It's also week two.  Way too early to even begin consider looking for a panic button.  But like I said, it leaves me an uneasy feeling heading to South Beach next weekend.

Saturday, September 05, 2015

Huskers Get All 'Riled Up In the Second Half...But Allow BYU to Snatch Victory on Hail Mary

Under new head coach Mike Riley, the Huskers played three decent quarters of football against BYU.  In the middle was a horrific second quarter where Nebraska couldn't block, pass or tackle - and didn't try to run the ball. BYU's run defense was stout last season; the Cougars only gave up six rushes of 20 yards or more in 2014. So it made sense for Nebraska to throw the ball against BYU - but not as much as Riley and Danny Langsdorf were choosing to. At halftime, Alonzo Moore was the leading rusher with 24 yards on two jet sweeps.  Mikale Wilbon had 16 yards on four carries, Terrell Newby 3 carries and Imani Cross one carry.  Only three of those carries came in the second quarter.

Tommy Armstrong threw 15 passes in that second quarter.  Only three were completed. I suspect that Tommy Armstrong's hot start (10 for 12 in the first quarter) misled the new Husker coaches into going out of balance.  Or is this a case where the new coaches don't really understand their players?  Case in point: Mikale Wilbon.  Wilbon was the most impressive I-back in the first half, but only touched the ball four times in the second half.  Yes, the offense was better in the second half, but still, it was a curious decision based on what we saw.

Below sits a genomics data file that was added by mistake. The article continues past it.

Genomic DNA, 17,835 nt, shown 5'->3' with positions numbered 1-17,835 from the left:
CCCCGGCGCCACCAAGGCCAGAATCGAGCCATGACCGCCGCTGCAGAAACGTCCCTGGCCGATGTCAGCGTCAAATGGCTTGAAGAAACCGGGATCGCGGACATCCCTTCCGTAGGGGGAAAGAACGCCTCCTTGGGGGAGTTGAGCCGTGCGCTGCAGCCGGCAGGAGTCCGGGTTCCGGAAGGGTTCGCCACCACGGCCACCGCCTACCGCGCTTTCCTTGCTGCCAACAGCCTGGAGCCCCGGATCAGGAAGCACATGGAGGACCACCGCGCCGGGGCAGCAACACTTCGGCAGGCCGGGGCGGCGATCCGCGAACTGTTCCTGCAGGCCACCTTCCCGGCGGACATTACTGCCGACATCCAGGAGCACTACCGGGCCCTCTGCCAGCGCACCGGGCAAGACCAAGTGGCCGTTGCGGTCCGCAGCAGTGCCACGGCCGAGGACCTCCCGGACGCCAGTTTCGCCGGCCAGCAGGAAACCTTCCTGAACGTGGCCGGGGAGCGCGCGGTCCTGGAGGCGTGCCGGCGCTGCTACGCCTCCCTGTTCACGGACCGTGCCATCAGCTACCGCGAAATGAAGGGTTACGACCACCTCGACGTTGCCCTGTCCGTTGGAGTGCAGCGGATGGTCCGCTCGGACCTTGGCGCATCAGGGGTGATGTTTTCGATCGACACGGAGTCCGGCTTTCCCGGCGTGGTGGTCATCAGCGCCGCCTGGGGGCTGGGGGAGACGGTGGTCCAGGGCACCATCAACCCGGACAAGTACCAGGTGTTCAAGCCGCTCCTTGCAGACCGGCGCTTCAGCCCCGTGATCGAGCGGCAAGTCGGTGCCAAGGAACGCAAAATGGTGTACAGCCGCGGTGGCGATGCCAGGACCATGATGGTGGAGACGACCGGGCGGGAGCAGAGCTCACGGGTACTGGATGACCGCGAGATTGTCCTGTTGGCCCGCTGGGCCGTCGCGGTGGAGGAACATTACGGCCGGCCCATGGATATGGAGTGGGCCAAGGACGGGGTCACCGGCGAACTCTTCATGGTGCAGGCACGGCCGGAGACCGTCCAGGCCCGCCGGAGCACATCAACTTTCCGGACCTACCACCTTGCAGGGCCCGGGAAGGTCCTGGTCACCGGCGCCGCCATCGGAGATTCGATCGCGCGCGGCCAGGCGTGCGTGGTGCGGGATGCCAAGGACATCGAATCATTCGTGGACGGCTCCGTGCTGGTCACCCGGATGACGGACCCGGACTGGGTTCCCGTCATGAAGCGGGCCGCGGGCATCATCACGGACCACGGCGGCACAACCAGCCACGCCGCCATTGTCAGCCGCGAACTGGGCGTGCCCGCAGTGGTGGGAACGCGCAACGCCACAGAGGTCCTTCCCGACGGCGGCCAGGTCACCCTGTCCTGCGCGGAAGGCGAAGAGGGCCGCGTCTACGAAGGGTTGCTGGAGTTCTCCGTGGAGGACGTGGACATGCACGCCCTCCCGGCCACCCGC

Defensively, frankly, there was a lot not to like. We know that Nebraska struggled with stopping the run under the previous regime, but against BYU, there wasn't much stopping of anything. Receivers running free, non-existent pass rush and linebackers, well, frankly lost at times if they weren't blitzing. And that final Hail Mary play?  Four defensive backs line up deep in the end zone...and let the game winning touchdown get caught in front of them.  Nate Gerry did make an attempt to knock the ball down, but nobody else made any attempt to stop Mitch Matthews.

Lucky play? To some degree.  Poorly defended?  Absolutely.  This is an extreme example, of course...but it wasn't the only time the secondary was out of position.

There are more concerns; let's start with conditioning.  We've heard lots of raves about new strength and conditioning coach Mark Philipp. How many times did Nebraska players have to leave the game with cramps?  Yes, it was a hot day, but you didn't see many BYU players camping up.  And if you think today was hot and humid, there's an afternoon game in steamy Miami in two weeks. (AccuWeather predicts a heat index of 98 on September 19.)